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After the Battle of Lake Trasimene, the Romans appointed Quintus Fabius Maximus as Consul. He used the tactic of avoiding direct battle with Hannibal, trying to win the war of attrition. This tactic was unpopular with the Roman people, and in 216 B.C. , Gaius Terentius Varro and Lucius Aemilius Paullus were appointed consul and wanted to defeat Hannibal in one decisive battle. They believed that superior numbers would prevail against Hannibal. They were wrong. Dead wrong. What followed was one of the bloodiest battles in history.

Carthaginian Forces
Roman Forces
30,000 Heavy Infantry
75,000 Heavy Infantry

6,000 Light Infantry

20,000 Light Infantry

8,000 Cavalry

5,000 Cavalry

Paullus and Varro marched on Hannibal's camp, fairly certain that they would win the battle based on sheer numbers alone. They had Hannibal's army outnumbered 2 to 1. The Romans placed their troops in the standard formation of the day. The had the infantry in the middle and cavalry on the wings. They placed their infantry to where the lines were the same size as the Carthaginian lines, but with extra depth, with the hopes of breaking through the lines. Hannibal put his weakest infantry in the middle and his strongest infantry on the wings with his cavalry. When the battle started, his wings quickly defeated the Roman wings and encircled the Roman center, all the while the Carthaginian center was in a cresent shaped line, making the Romans believe that they were about to break through the lines, but the Carthaginian wings enclosed and the battle was quickly finished. The Romans lost about 40,000 with about 10,000 captured, while Hannibal lost about only 10,000.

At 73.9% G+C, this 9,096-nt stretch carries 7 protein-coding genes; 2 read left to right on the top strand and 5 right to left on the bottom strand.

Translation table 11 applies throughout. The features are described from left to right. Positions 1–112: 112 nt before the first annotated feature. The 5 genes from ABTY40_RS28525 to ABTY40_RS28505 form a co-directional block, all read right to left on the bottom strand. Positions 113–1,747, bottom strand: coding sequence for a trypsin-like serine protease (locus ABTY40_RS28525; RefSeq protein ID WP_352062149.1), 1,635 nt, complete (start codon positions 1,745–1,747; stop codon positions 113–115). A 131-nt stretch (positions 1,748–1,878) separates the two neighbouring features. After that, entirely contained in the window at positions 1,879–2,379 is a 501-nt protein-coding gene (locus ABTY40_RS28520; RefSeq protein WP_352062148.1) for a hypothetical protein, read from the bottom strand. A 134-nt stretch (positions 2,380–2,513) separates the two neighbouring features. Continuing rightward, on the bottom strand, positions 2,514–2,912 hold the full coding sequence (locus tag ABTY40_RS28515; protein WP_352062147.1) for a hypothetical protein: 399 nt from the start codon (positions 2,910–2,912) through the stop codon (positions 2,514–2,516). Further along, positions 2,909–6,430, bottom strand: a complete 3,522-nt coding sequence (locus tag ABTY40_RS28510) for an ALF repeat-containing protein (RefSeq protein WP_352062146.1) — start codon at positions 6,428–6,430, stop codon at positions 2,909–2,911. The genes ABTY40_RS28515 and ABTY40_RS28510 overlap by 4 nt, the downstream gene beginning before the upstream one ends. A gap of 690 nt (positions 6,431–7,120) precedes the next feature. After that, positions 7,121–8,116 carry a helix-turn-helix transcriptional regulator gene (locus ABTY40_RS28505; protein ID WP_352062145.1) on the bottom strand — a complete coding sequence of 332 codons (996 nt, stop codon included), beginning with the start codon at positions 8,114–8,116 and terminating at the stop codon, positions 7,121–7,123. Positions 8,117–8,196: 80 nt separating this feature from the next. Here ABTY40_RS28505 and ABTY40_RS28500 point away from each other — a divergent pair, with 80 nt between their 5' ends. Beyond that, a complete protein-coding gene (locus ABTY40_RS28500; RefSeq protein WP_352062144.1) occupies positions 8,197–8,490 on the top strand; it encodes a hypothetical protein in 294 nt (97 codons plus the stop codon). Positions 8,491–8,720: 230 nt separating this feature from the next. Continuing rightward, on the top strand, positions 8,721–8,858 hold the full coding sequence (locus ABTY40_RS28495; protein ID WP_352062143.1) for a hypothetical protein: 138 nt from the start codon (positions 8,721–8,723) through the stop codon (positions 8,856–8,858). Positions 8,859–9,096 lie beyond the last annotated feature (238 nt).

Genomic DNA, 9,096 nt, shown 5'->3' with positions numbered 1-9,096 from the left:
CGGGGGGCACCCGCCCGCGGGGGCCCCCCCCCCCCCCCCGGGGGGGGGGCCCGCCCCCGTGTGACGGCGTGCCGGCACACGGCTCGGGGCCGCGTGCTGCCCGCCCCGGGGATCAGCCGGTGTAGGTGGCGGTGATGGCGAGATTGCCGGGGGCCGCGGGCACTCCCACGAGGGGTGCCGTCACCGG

After the battle, when the results reached Rome, they panicked. They believed that Hannibal would come for the city next, but his army was too tired and weak to push ahead. Hannibals goal for the war was not just to take Rome, the city, but the total and complete destruction of the Roman empire. Rome lost some allies to Hannibal, but not the number Hannibal expected. The Romans went back to Fabius' tactics for the rest of the war.